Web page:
SEMs are professionally trained counselors and have significant experience facilitating youth. These mentors are with students year-round, some 24/7. SEMs play a critical role in the program, nurturing healthy relationships among learners, supporting each learner's personal growth and development, and ensuring that Field Mentors and Guest Mentors use best practices when facilitating learners in project activities.
Field Mentors must currently be using one or more of the targeted emerging technologies or applications in a corporate, university, NGO, public or other highly credible environment. These mentors spend an average of 3-6 months a year in the program interacting with learners.
Guest Mentors have the same qualifications as Field Mentors but spend an average of 4-8 weeks in the program interacting with students. They visit for short periods or make single appearances when their expertise is relevant and most helpful to the phase of the work.
How is assessment done?
Assessment is first and foremost the property of the learner and is never imposed. Rather, each member of the Future Earth Academy is supported in building evaluation practices that have integrity of purpose. Here, assessment must always help learners achieve two objectives: 1) measure and document their work and growth for their own intrinsic purposes, and 2) communicate the value of their work and growth effectively with others.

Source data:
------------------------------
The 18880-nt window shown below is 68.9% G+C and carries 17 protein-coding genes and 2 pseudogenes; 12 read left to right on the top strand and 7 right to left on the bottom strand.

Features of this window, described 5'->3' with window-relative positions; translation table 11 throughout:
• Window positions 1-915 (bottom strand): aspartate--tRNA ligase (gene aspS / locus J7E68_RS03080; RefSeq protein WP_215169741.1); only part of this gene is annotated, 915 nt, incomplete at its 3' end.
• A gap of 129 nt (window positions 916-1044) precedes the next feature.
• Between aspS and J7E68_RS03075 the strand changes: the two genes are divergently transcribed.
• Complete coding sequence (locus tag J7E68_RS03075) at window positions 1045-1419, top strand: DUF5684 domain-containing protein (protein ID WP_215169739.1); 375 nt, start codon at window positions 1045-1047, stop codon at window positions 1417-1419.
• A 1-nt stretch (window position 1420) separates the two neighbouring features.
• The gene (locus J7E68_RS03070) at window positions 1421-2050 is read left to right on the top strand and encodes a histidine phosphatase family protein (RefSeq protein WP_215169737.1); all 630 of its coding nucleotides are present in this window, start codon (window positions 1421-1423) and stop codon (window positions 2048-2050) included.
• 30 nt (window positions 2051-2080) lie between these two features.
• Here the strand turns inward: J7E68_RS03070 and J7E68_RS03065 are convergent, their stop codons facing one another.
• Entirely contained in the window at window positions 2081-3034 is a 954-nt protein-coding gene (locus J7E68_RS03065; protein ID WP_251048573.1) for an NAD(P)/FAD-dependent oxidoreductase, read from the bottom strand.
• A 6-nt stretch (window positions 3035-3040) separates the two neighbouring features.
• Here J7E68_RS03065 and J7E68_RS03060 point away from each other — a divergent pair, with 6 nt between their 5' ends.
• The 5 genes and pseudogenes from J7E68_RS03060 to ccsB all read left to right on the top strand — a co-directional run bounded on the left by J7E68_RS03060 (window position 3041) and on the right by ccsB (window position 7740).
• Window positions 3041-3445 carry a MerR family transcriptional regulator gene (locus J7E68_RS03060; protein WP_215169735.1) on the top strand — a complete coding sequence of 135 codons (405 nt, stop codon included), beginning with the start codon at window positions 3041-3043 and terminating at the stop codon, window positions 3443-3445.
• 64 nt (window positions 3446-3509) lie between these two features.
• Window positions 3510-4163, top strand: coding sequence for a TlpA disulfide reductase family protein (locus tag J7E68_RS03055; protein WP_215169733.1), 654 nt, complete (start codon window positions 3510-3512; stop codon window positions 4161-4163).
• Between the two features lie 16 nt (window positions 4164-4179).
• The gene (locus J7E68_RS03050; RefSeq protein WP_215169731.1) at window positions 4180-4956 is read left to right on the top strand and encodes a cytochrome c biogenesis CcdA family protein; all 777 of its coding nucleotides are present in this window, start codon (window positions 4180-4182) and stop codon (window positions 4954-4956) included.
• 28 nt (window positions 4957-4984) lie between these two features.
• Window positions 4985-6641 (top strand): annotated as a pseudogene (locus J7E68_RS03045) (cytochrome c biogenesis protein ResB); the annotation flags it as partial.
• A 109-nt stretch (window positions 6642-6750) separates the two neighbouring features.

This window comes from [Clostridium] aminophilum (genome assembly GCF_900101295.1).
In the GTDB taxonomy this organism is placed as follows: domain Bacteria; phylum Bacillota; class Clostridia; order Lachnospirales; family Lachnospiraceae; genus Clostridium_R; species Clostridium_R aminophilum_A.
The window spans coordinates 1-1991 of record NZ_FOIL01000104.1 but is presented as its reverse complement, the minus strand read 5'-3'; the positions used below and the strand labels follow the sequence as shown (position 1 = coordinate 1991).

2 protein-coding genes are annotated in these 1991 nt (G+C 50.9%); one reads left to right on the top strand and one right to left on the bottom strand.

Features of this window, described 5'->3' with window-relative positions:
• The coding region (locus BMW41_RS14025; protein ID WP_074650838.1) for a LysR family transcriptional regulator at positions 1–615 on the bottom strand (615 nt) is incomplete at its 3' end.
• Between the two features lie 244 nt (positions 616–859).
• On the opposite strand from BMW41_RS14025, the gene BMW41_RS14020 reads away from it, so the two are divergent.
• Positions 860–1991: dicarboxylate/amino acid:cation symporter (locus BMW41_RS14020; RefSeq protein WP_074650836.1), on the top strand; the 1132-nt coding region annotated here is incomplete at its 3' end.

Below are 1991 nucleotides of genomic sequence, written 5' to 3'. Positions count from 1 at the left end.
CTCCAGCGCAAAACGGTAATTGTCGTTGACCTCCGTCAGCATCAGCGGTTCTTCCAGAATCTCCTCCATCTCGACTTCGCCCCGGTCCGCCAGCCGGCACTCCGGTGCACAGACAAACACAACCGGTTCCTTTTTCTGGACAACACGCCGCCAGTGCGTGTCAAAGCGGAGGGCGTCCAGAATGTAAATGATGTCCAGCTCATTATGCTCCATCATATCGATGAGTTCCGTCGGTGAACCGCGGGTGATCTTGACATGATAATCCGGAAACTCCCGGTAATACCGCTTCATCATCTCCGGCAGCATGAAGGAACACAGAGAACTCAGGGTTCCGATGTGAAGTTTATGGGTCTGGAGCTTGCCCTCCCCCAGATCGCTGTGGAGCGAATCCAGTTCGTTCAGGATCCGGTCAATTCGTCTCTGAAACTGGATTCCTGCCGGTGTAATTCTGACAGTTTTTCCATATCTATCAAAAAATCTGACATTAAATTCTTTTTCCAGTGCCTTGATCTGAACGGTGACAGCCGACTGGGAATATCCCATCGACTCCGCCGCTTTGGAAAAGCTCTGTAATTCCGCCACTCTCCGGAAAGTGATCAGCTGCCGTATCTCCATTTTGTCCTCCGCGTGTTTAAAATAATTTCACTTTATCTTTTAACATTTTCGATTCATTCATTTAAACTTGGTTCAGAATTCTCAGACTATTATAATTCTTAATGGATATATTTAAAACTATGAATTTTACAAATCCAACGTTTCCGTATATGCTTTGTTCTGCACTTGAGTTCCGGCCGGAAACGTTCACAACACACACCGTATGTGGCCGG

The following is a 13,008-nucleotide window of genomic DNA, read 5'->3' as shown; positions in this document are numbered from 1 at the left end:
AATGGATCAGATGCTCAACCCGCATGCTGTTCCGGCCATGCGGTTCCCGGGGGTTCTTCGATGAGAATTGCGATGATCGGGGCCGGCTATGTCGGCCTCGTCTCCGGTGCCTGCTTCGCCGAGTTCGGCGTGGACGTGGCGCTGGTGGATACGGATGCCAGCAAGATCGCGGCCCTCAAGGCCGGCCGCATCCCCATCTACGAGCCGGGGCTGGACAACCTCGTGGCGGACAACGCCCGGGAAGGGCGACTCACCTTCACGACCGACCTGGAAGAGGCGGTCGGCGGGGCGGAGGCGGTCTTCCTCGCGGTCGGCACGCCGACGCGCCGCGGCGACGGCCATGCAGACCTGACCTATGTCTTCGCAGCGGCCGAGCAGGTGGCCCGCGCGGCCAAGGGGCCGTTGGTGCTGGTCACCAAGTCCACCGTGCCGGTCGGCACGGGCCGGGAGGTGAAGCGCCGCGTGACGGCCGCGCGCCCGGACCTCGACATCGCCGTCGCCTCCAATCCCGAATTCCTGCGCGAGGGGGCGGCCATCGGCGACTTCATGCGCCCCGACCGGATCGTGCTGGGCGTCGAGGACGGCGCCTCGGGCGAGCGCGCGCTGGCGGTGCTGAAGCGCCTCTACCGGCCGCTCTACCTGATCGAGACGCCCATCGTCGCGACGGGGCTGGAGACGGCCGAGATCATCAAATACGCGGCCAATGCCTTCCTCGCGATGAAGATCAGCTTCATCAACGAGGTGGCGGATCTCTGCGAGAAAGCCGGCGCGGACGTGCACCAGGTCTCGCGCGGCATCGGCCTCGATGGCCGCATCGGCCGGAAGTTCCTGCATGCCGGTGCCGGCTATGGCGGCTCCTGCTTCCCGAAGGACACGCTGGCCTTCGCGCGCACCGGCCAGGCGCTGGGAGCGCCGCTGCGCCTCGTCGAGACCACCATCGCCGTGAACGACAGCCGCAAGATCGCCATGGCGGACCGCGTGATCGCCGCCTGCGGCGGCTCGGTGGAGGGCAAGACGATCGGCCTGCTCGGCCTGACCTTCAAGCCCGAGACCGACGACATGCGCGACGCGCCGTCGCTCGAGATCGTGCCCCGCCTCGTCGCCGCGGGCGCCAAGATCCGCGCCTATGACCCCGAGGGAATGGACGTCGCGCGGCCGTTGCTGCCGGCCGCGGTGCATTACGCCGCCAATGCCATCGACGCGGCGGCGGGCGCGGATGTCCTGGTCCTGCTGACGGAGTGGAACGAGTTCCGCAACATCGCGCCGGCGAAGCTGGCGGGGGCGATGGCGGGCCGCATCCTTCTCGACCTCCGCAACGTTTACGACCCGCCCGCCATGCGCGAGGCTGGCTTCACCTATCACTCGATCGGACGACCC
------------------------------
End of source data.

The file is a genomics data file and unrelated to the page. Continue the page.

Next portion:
Each learner is asked to define goals, which can cover fundamental academics such as language and mathematics, personal skills like perseverance or patience, executive functioning like time management or memory, or field skills like DNA sequencing or data analysis.
Some learners may wish to target skills in collaboration and facilitation, public speaking and communicating around scientific understandings, or even life balance and relationships.
Early evaluation rubrics and designs for learners are drawn from what the Student Review Panel learns about them as they move through the vetting process. There is always a direct connection between the skills and possibilities noted by the Student Review Panel and the learner's process of setting goals and evaluating progress.
SEMs, Mentors and Opportunity Counselors all work to ensure that learners always have a clear sense for how their documentation will be interpreted by postsecondary institutions and professionals in their preferred fields.